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President Diana Chapman Walsh's Charge to the 2004 Senior Class
This is my moment to bid you farewell, my successful sister-seniors (soon to be alumnae) -- the bright-red class of 2004. And I wish I could send you off with a smile and a carefree wave -- the joyful insouciant launch you so richly deserve. What a pleasure it has been to see you spread your wings and soar -- like the swan and the hawk we’ve been watching this spring, as they’ve been watching us.
We’ll miss your passion and intelligence, so evident in your academic achievements. And we’ll miss the collaborative spirit – the gift for connection -- that we have especially valued in the work we’ve done with many of you. You instinctively understood a necessity the wider polity seems to have forgotten – that a commitment to democratic principles in a diverse and interdependent community requires large measures of forbearance and a willingness to work diligently to sustain mutual trust and secure common ground. You brought a maturity to your leadership – and an authenticity -- that we greatly admired and will miss very much.
We’ll miss your sense of humor too, your flair for the flamboyant, your penchant for whimsy and play. What fun we had with the quirky Shakespeare marathon only you could have invented, and produced with such panache. What fun you had far into the night before the last day of classes, generating ideas for painting the campus red. Your favorite idea -- a parting commentary on the administration -- was to envelope the top of Galen Stone Tower in a tangle of red tape, visible from miles around. And you did it! How, I’ll never know, and I suspect I don’t want to. Someone (or ones) of you is brave, rash, or uncommonly agile.
I wish I could simply reciprocate and send you off with a light-hearted joke. But that would dishonor the deeper work you have done with us, and the deeper wisdom you have and are going to need. We are pausing to take stock of the meaning of these four years, and I owe you the honesty you have demanded of yourselves -- and of us. For the playfulness that we have appreciated in you – and your constructive and upbeat spirit -- have been part of your journey here, a vital and lovely part, but not the whole story.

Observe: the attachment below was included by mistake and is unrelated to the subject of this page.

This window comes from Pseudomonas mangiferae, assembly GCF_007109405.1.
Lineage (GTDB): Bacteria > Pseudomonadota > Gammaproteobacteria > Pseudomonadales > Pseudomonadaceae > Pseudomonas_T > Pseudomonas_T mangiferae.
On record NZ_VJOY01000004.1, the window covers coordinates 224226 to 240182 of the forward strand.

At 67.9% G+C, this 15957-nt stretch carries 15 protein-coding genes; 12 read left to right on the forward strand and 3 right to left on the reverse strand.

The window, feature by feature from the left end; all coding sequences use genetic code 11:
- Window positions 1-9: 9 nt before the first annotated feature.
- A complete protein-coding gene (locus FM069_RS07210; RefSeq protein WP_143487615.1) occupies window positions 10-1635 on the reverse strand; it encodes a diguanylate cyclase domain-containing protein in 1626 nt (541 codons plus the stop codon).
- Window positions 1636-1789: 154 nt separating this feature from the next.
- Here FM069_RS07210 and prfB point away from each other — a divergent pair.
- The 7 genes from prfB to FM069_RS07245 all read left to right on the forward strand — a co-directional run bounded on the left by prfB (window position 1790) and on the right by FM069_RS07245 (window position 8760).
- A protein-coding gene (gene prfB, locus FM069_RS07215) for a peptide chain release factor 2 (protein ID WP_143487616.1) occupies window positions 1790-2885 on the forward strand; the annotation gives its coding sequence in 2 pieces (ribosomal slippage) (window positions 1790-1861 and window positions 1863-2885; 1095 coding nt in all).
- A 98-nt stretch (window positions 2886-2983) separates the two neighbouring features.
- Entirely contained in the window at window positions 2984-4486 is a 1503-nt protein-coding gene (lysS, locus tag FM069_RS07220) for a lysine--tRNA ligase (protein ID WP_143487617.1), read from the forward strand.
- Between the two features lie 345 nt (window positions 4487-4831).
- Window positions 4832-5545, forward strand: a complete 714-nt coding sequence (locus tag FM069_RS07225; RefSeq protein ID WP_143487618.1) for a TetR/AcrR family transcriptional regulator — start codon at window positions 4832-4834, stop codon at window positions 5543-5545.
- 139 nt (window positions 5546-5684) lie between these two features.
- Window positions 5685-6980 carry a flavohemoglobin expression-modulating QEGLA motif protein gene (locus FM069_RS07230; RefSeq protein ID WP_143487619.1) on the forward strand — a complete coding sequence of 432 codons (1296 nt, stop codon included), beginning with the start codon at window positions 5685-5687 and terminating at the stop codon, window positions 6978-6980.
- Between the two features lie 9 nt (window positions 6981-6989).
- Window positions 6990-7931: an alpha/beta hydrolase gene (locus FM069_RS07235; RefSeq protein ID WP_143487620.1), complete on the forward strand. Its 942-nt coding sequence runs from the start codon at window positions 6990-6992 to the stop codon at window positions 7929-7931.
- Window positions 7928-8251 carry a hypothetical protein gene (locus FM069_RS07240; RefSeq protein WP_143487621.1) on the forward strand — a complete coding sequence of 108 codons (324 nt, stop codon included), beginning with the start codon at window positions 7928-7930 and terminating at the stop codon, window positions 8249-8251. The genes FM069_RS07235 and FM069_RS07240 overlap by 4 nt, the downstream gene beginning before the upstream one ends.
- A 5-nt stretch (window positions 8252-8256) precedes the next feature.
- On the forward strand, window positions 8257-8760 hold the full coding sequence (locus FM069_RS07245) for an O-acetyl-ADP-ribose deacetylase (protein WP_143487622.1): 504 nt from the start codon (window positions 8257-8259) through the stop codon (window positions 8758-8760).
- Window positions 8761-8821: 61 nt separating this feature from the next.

The other part has been the series of losses and shocks your class has endured. Molly Thompson’s death over the summer of your first year, and Nikki Atwell’s last year were two stunning blows to the Class of 2004 that you have been very clear you do not want us to forget. And we won’t. Nor will we forget the awful episodes of terror around the world -- the 9/11 attacks just a week into your sophomore year and the escalating cycles of violence ever since.
We cannot fully embrace this moment of high hope and celebration without also acknowledging the burdens you have carried -- and the reality that those burdens show no sign of abating soon. You arrived here believing America stood for what is right and good. You leave – as we all are – deeply shaken by the chaos in Iraq. The world you inherit today is perilous and uncertain.
The juxtaposition of pain and joy that complicates this day for you is the essence of life, I would argue, and, further, that facing it with candor and courage is the key to living life fully and well. We have a choice, we humans. We can hold ourselves back from life in a vain effort to avoid its pain. Or, in the words of the poet, Mary Oliver, we can make of our “one wild and precious life something particular and real.”
On this your graduation day, then, I want to suggest to you that because of the unusually tragic backdrop against which you have lived your college years, because of the emotional highs and lows through which you have worked and walked with such grace, your class, the Class of 2004, has been given an extraordinary opportunity to practice what the Dalia Lama calls the art of happiness.
I’ve been contemplating this question of happiness all through this roller coaster ride of a year. It was your classmate, Kristina Chan, who brought it to my attention -- at our first private meeting in early September, president-to-president, College Government and the College, both just back from a summer of readying for another new beginning. I asked what she hoped her impact would be, as CG president, expecting to hear a list of initiatives and goals. Without a moment’s hesitation she answered, “maximum happiness.” There was in the way she uttered those two words something that struck me then, quite viscerally, as moving, deep, profound.
And so I’d like to suggest to you, as you prepare to move on, that you take seriously the possibility that seeking happiness could be your goal – not in a shallow or self-indulgent way, but as a sophisticated intellectual project, worthy of your most disciplined thinking, as philosophers through the ages have known it to be. This business of maximum happiness is a high-stakes proposition, not only for individuals and the quality of their personal lives but also for the public sphere and the ideal of a good society.